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Filed under Agatha Christie, Karin Alvtegen, Mick Herron, Nicholas Blake, Pascal Garnier

When You Were Only Startin’ to Go to Kindergarten*

It’s a ritual that happens in almost every family. I’m talking about the first day of school, especially the first day of Kindergarten or its equivalent. It’s a big event, even for children who’ve been in a child care facility of some kind. It’s an even bigger event for those who haven’t. And it often makes people anxious.

For the parents, it might be the first time their child is ‘officially’ compared to others. And in some countries, it’s the first time that children are expected to do anything like academic work. So, it’s natural for parents to feel anxious (e.g. ‘Will my child make friends/learn letters/behave/etc….’). For the children, starting school means a whole new routine, new adults in charge, and all sorts of new children to meet. And that’s to say nothing of what they’re expected to learn. Some children are excited about it, and some are reluctant, to say the least.

Not the least of parents’ concerns is, of course, their child’s well-being. That’s one reason many parents walk or drive their young children to school (at least until those children beg them not to any more…). We see that sort of concern in Karin Alvtegen’s Betrayal. In that novel, Eva Wirenström-Berg and her husband, Hendrik, seem to have a perfect suburban life, complete with white picket fence. They’ve been married for fifteen years, and they are the proud parents of six-year-old Axel. Then, Eva discovers that Hendrik has been unfaithful. Devastated by this news, she determines to find out who the other woman is. When she does, she makes her own plans, which quickly spiral out of control. In the meantime, she’s got another concern. One day, Axel tells her about a man – someone he doesn’t know – who’s been talking to him over the fence at his school. It scares Eva, as you can imagine, and adds to the tension in the story. And, in its own way, it relates to the larger plot.

Hannah Dennison’s Deadly Desires at Honeychurch Hall features former TV personality Katherine ‘Kat’ Stanford, who’s living with her mother, Iris, in the former carriage house on the estate of Honeychurch Hall, in Devon. The estate’s current owner is Rupert Honeychurch, whose son, Harry, is old enough now to go to school. Like many boys in his social group, Harry is sent away to school, and he doesn’t like the idea at all. He’s miserable away from home and keeps finding excuses to come back to Honeychurch Hall. His unhappiness sparks a major debate in his family. On the one hand, if Harry doesn’t go away to one of the ‘right schools,’ there’s a good chance he won’t get to mix with boys of his social class. This means he won’t get the opportunity to be a part of the networks that are so important to later advancement. On the other hand, there’s no doubt he’s deeply unhappy, and would much prefer to go to the local school. It’s not an easy choice to make, especially for a boy as young as Harry is. Admittedly, it’s not a part of the main plot thread. But it shows what it can be like for families as their children go off to school.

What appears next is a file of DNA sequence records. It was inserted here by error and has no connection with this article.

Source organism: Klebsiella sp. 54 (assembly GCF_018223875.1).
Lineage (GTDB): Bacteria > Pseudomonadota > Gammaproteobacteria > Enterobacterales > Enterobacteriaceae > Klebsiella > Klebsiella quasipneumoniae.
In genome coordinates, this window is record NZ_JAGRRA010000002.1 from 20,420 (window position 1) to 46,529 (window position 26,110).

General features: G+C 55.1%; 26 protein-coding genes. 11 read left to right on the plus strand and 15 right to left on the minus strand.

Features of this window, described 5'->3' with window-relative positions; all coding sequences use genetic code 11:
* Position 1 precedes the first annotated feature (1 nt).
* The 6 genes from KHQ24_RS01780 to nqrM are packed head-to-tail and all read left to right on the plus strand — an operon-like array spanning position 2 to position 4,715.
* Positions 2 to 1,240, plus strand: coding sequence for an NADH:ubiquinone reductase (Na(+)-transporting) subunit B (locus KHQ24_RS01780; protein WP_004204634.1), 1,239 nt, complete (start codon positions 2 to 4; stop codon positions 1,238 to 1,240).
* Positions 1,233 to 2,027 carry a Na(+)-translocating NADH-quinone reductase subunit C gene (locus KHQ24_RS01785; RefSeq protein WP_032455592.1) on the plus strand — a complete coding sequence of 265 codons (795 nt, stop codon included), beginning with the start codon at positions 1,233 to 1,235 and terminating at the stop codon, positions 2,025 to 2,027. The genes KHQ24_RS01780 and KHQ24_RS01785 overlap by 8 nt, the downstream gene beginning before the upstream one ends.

In Peter May’s The Blackhouse, Edinburgh police detective Fionnlagh ‘Fin’ MacLeod is seconded to the Isle of Lewis. There’s been a murder there that resembles a murder MacLeod is investigating, and it’s hoped that, if the same person committed both murders, working as a team might help both groups catch the killer. For MacLeod, this is a homecoming, since he grew up on the Isle of Lewis. But it’s not a particularly joyful one. He had his own good reasons for leaving when he did. And the dead man is a person he used to know. As MacLeod works with the local team to find out who the killer is, he meets several people he grew up with, and we learn about his early life. One of his memories is going to school for the first time (he was excited about it at first). One of the realities of life at the time MacLeod was growing up was the fact that most people on the Isle of Lewis spoke Gaelic. And yet, only English was spoken and taught in school. So, along with getting used to lessons and so on, MacLeod also had to get used to a new language. And that’s a reality for many young children who speak one language at home and/or in their community but must learn another at school.